Personally, I would start to explore residential options in your area. When my MIL had to move south (just couldn't live on her own any more - couldn't get food in, cook it, do her laundry etc etc)(incipient dementia), I moved her into a nearby Abbeyfield home which provided a very good 'half way house'.

She had her own ensuite room (very nice, overlooking the garden) and the residents used a shared kitchen for their breakfast (had kettles and fridges in the room, but no toasters/cookers because of fire hazard), and then had a communal lunch and tea every day. There was a lounge if they wanted to be there, or in their 'bedsits'. It was a good blend of 'private and community'. There were some activities and outings laid on, but not that many, but many of the residents simply went to the local shops etc and were indepdendent in that respect.

There was a house manager who was resident there, which was very reassuring, and also my MIL had an 'extra' carer who came in in the mornings to help her get up, help her with showering, helped her make breakfast etc etc.

My MIL finally got too mentally infirm to cope ,and has since moved to a full time residential care home for dementia.

I most definitely think you should sit down with your husband and talk it through frankly and freely - and get your children's opinions as well. They may not be as keen to have 'grumpy granddad' in their house as you are???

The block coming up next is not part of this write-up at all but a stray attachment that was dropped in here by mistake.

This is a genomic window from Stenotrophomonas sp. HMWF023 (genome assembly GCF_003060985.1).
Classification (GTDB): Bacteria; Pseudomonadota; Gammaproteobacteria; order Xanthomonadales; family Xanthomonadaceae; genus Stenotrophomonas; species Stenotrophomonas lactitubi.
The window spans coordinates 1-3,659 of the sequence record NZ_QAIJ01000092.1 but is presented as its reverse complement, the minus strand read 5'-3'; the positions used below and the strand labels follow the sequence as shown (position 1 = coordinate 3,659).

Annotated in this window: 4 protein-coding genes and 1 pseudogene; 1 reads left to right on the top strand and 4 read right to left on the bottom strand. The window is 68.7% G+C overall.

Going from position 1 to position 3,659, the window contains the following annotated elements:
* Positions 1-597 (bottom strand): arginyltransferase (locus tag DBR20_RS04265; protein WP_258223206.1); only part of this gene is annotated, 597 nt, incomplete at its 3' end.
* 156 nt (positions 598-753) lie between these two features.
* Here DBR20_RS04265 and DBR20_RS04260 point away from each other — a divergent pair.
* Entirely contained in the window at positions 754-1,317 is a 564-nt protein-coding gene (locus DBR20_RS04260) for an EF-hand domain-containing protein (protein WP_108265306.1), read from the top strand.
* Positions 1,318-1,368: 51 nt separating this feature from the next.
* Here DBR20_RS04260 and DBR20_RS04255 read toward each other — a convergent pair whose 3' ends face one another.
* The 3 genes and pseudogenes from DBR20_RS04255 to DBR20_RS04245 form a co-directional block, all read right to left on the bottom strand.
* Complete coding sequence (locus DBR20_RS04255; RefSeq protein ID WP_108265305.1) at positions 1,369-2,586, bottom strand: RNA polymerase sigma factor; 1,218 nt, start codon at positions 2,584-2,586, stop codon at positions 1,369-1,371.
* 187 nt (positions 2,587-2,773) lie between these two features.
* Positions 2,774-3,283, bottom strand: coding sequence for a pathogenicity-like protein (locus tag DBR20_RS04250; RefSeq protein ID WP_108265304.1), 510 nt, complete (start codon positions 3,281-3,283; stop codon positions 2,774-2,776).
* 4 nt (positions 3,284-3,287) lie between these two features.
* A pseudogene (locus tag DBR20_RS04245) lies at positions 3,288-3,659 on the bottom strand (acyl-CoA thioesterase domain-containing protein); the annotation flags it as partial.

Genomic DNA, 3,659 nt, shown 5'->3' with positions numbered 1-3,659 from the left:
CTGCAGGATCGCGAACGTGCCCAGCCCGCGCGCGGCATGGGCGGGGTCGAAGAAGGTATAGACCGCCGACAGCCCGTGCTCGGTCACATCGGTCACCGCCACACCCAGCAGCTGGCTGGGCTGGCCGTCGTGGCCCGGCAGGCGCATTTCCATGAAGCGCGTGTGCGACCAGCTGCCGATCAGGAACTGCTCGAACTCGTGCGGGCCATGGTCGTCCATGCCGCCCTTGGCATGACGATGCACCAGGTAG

Please do NOT let guilt drive your decisions. The guilt monster is a well known bad guy on this forum, but in the end, we have to make decisions that suit ALL in the family, not just the elderly person. Your diagnosis has very rightly focussed your mind on the 'essentials' of your life, and it's imperative you maximise the 'good stuff' now for yourselves (it will have frightened your children and husband as well as you), even if that means your father has to take a step back from your attentions. Remember, he's 'had his life' ....you haven't had yours yet! And, to be blunt, YOU are more important to your family than he is......

As for your (half?)sister, well, she can shove off quite frankly! If she doesn't want him to contribute to his living expenses with you (and he should be paying his ENTIRE living expenses, including share of council tax, utilities, etc etc!), then she can either house him herself, or pay for him to live elsewhere!